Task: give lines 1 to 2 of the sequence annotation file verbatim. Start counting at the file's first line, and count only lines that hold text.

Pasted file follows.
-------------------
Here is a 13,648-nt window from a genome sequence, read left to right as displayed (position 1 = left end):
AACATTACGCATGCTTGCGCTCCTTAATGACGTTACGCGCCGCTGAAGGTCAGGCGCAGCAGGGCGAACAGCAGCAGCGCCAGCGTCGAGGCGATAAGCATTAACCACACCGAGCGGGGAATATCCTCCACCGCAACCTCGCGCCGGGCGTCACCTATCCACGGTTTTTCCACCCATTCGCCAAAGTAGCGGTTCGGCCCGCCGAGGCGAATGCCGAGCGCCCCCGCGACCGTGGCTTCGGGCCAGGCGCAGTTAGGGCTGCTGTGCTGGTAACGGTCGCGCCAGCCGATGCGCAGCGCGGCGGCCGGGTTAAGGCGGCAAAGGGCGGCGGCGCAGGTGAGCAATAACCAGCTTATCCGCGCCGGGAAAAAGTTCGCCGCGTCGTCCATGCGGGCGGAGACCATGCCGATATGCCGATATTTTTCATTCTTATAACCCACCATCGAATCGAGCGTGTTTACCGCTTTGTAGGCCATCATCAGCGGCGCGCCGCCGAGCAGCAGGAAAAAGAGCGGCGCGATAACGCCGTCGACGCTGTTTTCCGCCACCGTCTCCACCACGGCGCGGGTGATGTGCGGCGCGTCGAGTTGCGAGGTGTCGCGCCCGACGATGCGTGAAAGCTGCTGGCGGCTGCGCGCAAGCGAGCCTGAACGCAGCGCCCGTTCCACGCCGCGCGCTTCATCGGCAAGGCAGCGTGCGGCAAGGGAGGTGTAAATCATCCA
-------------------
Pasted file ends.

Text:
Here is a 13,648-nt window from a genome sequence, read left to right as displayed (position 1 = left end):
AACATTACGCATGCTTGCGCTCCTTAATGACGTTACGCGCCGCTGAAGGTCAGGCGCAGCAGGGCGAACAGCAGCAGCGCCAGCGTCGAGGCGATAAGCATTAACCACACCGAGCGGGGAATATCCTCCACCGCAACCTCGCGCCGGGCGTCACCTATCCACGGTTTTTCCACCCATTCGCCAAAGTAGCGGTTCGGCCCGCCGAGGCGAATGCCGAGCGCCCCCGCGACCGTGGCTTCGGGCCAGGCGCAGTTAGGGCTGCTGTGCTGGTAACGGTCGCGCCAGCCGATGCGCAGCGCGGCGGCCGGGTTAAGGCGGCAAAGGGCGGCGGCGCAGGTGAGCAATAACCAGCTTATCCGCGCCGGGAAAAAGTTCGCCGCGTCGTCCATGCGGGCGGAGACCATGCCGATATGCCGATATTTTTCATTCTTATAACCCACCATCGAATCGAGCGTGTTTACCGCTTTGTAGGCCATCATCAGCGGCGCGCCGCCGAGCAGCAGGAAAAAGAGCGGCGCGATAACGCCGTCGACGCTGTTTTCCGCCACCGTCTCCACCACGGCGCGGGTGATGTGCGGCGCGTCGAGTTGCGAGGTGTCGCGCCCGACGATGCGTGAAAGCTGCTGGCGGCTGCGCGCAAGCGAGCCTGAACGCAGCGCCCGTTCCACGCCGCGCGCTTCATCGGCAAGGCAGCGTGCGGCAAGGGAGGTGTAAATCATCCA